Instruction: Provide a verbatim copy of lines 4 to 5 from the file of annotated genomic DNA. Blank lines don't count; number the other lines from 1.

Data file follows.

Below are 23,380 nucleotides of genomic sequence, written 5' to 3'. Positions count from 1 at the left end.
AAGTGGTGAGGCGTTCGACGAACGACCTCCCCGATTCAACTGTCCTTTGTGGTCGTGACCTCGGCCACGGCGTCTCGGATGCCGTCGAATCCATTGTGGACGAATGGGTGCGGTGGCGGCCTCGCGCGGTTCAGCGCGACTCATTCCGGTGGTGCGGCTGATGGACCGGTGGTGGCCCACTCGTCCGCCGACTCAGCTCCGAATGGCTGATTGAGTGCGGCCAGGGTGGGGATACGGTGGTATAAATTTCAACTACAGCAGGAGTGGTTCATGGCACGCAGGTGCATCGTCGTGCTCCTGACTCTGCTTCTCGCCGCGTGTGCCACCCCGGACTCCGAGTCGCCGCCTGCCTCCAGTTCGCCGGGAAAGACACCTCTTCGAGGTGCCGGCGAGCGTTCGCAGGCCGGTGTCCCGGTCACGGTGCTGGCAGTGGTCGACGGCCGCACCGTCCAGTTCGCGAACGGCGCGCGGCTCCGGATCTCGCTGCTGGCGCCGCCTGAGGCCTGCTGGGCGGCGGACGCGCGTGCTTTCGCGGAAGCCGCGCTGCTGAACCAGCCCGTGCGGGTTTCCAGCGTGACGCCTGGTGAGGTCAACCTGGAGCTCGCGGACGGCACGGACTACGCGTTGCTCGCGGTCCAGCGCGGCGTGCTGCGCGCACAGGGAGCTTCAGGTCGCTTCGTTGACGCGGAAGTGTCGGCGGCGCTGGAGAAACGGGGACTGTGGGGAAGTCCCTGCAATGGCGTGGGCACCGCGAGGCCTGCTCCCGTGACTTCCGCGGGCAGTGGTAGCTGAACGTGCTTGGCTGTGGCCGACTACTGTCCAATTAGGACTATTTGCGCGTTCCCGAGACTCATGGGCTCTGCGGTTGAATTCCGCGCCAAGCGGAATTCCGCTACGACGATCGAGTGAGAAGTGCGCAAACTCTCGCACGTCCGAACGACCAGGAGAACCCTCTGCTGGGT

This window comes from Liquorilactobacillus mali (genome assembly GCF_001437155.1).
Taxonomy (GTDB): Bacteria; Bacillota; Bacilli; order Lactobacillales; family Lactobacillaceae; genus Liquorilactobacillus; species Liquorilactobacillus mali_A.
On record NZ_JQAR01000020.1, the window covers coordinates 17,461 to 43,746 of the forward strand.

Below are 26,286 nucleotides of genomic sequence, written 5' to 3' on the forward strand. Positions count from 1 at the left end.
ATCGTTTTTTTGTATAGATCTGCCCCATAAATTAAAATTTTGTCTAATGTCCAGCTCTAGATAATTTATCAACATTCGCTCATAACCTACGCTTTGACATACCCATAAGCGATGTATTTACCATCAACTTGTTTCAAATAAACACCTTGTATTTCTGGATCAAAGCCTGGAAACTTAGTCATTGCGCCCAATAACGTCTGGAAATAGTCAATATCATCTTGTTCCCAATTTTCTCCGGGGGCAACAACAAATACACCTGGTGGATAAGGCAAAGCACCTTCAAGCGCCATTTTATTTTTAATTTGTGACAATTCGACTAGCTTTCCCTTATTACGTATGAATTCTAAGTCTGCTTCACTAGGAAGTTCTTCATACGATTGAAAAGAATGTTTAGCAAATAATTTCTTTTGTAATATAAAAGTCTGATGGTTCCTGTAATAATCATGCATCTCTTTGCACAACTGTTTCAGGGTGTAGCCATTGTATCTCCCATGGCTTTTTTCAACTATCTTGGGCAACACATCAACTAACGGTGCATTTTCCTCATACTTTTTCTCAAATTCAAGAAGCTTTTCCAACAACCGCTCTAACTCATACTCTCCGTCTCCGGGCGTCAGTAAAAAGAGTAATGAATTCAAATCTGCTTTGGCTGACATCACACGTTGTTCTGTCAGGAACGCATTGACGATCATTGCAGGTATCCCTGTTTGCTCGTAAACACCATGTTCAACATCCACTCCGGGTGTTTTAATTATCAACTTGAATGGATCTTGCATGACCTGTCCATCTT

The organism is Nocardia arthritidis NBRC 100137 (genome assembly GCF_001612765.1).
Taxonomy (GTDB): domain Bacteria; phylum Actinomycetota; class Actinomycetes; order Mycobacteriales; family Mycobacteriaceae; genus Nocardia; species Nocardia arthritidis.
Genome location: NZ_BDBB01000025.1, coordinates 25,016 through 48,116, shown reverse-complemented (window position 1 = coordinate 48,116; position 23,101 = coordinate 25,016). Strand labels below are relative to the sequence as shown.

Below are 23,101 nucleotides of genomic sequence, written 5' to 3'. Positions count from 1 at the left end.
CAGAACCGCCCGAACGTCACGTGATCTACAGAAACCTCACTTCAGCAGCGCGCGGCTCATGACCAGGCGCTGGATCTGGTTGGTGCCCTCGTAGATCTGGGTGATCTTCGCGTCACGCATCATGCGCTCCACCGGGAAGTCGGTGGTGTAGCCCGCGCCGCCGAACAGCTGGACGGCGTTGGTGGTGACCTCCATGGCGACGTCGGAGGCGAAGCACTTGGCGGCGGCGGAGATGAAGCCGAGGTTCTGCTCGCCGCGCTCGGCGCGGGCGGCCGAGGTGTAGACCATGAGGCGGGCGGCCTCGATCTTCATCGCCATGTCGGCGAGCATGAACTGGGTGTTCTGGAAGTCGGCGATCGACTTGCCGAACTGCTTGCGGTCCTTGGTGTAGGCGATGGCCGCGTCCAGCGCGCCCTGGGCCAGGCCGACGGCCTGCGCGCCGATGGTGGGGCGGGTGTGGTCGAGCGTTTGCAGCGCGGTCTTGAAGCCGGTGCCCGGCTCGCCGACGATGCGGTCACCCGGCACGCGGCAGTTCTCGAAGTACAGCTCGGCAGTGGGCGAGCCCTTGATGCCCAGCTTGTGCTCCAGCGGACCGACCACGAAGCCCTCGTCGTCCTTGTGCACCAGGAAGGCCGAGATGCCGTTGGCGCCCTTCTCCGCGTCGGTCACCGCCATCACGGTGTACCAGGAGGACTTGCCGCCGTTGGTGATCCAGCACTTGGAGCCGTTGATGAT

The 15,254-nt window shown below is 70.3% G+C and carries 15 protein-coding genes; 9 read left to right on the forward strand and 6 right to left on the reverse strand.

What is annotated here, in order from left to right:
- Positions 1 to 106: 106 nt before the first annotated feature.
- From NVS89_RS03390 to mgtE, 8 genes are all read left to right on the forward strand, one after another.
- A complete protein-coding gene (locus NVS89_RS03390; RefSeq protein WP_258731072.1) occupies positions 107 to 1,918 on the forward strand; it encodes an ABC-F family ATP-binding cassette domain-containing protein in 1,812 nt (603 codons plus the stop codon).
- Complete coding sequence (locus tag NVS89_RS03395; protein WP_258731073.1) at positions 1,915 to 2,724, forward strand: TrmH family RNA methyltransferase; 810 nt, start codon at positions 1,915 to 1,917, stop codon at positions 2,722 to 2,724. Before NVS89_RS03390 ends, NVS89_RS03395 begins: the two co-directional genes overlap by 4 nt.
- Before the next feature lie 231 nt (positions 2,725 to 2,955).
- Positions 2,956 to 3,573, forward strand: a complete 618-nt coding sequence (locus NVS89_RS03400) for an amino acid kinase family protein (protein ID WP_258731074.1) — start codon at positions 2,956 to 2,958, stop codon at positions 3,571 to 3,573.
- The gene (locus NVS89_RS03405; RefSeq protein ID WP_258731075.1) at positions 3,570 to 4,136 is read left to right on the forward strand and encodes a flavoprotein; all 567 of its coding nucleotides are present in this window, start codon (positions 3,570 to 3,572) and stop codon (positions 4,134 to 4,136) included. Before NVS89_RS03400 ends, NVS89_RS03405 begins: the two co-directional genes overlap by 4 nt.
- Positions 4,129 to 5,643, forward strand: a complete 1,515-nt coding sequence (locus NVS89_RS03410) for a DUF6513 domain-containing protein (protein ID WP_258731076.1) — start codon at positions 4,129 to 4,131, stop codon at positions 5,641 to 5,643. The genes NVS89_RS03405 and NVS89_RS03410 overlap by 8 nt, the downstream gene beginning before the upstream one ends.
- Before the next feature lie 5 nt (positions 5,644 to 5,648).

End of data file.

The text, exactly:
Taxonomy (GTDB): Bacteria; Bacillota; Bacilli; order Lactobacillales; family Lactobacillaceae; genus Liquorilactobacillus; species Liquorilactobacillus mali_A.
On record NZ_JQAR01000020.1, the window covers coordinates 17,461 to 43,746 of the forward strand.